COVID-19 Incites ‘Explosive Growth’ in Telehealth

Telehealth Growth During COVID-19

Contending that the COVID-19 pandemic forced medicine to evolve by accelerating the use of telehealth, a speaker said it is critical to consider the future role of virtual care and how the best clinical outcomes can be achieved.

“COVID-19 has changed the way we view medicine and we’re not going to go back,” Martin Schreiber, MD, chief medical officer for DaVita Kidney Care’s home modalities, said during his virtual presentation at the Annual Dialysis Conference. “We just have to get better at providing telemedicine. Everyone that is part of the health care team needs to get better at it.”

To illustrate the profound impact COVID-19 has had on the use of telehealth, Schreiber noted that prior to the pandemic less than 40% of patients with a chronic condition had a telehealth visit; since the pandemic, this number rose to more than 60%. In addition, compared with the general population, patients with a chronic illness have expressed greater support of telemedicine, with 53% stating that telemedicine provides the same or better quality of care as an in-person visit (vs. 28% of the general population). Schreiber attributes this to the increased frequency of appointments for those chronic conditions.

Further, according to a paper published by the American Society of Nephrology’s COVID-19 Home Dialysis Subcommittee, patients view telemedicine positively, as it is more convenient, leads to cost-savings (eg, transportation costs) and lowers the risk for acquiring COVID-19.

“I believe face-to-face is still the best approach, but like anything else we have to realize that getting chronic care is not easy for patients,” Schreiber said. “And it’s not easy to get public transportation or to pay for gas. So how do we make care both excellent and comprehensive but, at the same time, more efficient and convenient for the patient?”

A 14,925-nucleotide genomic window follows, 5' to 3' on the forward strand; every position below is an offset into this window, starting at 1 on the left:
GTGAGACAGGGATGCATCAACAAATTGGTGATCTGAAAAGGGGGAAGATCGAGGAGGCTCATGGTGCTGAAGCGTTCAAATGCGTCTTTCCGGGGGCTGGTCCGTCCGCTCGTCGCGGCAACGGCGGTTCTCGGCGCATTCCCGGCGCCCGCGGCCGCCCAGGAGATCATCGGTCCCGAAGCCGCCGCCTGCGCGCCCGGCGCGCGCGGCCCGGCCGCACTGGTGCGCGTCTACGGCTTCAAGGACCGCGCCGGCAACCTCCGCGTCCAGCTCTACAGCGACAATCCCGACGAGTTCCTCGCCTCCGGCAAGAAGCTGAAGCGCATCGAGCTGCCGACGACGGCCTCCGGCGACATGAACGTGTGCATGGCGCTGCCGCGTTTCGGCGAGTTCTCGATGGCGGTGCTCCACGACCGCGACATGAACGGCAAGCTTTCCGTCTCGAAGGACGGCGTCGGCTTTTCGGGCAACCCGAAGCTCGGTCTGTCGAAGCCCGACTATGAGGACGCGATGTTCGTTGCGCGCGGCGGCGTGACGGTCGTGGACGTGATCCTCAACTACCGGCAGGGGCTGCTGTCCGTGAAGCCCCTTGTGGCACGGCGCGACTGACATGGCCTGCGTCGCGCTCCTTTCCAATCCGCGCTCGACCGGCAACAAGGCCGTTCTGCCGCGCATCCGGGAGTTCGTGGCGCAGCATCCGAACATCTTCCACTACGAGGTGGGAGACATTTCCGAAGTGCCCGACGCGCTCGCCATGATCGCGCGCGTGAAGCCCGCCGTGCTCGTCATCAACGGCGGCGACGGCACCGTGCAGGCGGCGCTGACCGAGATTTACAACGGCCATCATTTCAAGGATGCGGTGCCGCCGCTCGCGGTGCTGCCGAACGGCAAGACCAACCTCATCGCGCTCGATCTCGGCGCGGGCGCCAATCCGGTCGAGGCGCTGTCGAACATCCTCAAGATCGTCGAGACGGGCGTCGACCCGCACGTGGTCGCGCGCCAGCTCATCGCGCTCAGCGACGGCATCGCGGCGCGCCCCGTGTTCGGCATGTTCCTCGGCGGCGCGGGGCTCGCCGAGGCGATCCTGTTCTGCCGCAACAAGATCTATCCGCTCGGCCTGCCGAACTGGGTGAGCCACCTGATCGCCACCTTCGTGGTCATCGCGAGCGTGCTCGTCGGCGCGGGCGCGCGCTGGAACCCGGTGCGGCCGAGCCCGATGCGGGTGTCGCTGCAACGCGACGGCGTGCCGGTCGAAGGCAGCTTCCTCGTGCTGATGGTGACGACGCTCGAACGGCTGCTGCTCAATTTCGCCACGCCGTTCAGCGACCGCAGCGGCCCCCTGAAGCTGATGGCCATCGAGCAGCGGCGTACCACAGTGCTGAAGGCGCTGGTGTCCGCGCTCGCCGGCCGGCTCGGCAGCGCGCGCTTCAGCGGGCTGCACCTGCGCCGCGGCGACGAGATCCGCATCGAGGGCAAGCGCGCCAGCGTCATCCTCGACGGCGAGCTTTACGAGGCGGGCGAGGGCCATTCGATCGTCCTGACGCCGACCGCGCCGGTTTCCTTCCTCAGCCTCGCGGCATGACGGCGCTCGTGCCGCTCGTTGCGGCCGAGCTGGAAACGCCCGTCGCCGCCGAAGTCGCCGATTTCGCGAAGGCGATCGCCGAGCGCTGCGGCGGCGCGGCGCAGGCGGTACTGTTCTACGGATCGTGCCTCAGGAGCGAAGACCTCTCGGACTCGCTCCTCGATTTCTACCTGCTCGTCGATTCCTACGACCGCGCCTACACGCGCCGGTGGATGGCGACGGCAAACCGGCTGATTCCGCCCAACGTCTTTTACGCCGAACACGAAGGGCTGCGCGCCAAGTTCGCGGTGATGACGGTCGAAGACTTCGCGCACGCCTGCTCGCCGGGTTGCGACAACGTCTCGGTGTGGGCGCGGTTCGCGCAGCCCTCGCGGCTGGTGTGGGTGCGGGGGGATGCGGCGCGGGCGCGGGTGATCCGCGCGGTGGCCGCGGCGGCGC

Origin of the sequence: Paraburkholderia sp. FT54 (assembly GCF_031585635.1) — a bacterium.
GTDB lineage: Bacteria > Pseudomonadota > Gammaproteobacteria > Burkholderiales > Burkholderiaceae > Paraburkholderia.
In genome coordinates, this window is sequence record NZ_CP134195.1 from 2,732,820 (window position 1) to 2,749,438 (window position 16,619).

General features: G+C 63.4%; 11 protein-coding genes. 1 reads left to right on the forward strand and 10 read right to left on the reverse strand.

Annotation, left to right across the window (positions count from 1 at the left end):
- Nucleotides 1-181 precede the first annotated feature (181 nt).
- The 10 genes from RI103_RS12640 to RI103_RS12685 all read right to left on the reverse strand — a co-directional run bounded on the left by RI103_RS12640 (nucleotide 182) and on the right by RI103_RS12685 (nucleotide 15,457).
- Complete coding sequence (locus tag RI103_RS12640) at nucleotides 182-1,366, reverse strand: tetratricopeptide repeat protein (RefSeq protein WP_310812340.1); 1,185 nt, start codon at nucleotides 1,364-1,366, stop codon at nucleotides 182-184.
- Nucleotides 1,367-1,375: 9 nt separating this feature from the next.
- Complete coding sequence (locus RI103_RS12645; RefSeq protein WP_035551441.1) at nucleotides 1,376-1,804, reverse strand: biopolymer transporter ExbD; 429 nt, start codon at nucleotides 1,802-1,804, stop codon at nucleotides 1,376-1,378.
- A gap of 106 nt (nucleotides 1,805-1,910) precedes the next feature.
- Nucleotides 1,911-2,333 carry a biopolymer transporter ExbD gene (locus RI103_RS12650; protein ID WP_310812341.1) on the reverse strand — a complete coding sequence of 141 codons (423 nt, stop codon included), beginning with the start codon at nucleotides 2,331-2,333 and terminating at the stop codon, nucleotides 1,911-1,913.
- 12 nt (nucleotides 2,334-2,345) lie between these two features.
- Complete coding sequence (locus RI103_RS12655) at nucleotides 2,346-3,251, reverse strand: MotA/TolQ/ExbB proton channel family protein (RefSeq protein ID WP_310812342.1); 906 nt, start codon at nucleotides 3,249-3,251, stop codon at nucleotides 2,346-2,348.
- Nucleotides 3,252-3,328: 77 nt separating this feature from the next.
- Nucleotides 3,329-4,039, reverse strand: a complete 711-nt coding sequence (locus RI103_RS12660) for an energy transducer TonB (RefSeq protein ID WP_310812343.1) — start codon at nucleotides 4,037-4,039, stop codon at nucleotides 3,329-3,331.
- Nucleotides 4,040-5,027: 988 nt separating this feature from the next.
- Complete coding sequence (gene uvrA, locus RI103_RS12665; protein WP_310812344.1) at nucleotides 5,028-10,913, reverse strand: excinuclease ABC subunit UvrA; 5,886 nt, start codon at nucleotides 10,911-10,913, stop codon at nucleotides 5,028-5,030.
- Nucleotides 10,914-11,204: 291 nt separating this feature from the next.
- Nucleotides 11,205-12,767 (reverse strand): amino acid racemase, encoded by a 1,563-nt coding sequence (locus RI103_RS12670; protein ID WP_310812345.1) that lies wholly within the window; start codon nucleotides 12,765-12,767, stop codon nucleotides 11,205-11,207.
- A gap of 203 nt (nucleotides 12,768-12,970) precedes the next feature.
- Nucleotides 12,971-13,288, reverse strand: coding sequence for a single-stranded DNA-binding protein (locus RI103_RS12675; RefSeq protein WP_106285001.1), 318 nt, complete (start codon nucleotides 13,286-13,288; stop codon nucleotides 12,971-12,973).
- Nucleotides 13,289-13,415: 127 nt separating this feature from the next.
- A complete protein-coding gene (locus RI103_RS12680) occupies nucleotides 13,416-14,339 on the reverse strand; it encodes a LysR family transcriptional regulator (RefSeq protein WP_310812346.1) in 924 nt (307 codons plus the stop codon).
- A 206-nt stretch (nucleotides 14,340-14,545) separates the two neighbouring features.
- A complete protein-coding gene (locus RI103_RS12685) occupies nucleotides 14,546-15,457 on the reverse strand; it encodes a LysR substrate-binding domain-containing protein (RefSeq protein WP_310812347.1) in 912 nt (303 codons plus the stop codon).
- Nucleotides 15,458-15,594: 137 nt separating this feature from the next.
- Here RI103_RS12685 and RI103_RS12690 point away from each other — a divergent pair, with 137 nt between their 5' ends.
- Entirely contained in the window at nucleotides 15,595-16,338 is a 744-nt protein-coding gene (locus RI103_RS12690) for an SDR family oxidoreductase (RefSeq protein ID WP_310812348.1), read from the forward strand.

Schreiber addressed some barriers and challenges that must be dealt with moving forward if use of telehealth continues to expand. These include ensuring the availability and reliability of internet service, determining costs and accessibility of equipment patients will need to use at home and that physician workflow might slow down during the phase of learning how to provide virtual care. In addition, health care providers must refine the process of educating patients on how to administer their own medications and conduct laboratory draws, as well as improving how they determine if a patient should be seen in-person.

“One can utilize virtual care to identify patients that warrant face-to face-visits; if there’s any question at all, please bring the patient into be seen,” Schreiber advised.

Regarding overall benefits of telehealth, Schreiber highlighted its ability to increase interactions, which aids in combatting depression and isolation during the pandemic. He said that DaVita has developed their own telehealth platform, which allows for video chat with up to 10 parties (including families and caregivers); one area of future focus will be on virtual support groups for patients. The platform, which currently includes scheduling and appointment reminders and educational resources that are available 24/7, has grown substantially during the pandemic with a 5,000% increase in patients with the application downloaded (more than 20,000 patients now use it) and an 11,000% increase in total telehealth appointments.

“What I can tell you is chronic patients are in favor of virtual health,” Schreiber said. “CMS made significant efforts to champion virtual visits during COVID-19. Virtual appointments provide the opportunity to increase connections with patients while helping them stay at the home as much as possible.”

Regarding health care provider views on telehealth, Schreiber said there has been a yearly growth in the rate of physicians who list telemedicine as a skill (less than 20% before the pandemic to almost 50% in 2020.) According to Schreiber, the embrace of telehealth is due, in part, to the fact that health care providers know patients with chronic diseases want telehealth visits.

“The unanswered question is, ‘What specifically will result in this shift to more virtual visits?’” Schreiber asked the audience at the conclusion to his talk. “How are we going to ensure that we get the experience to provide the highest quality care for patients that leads to best clinical outcomes?”

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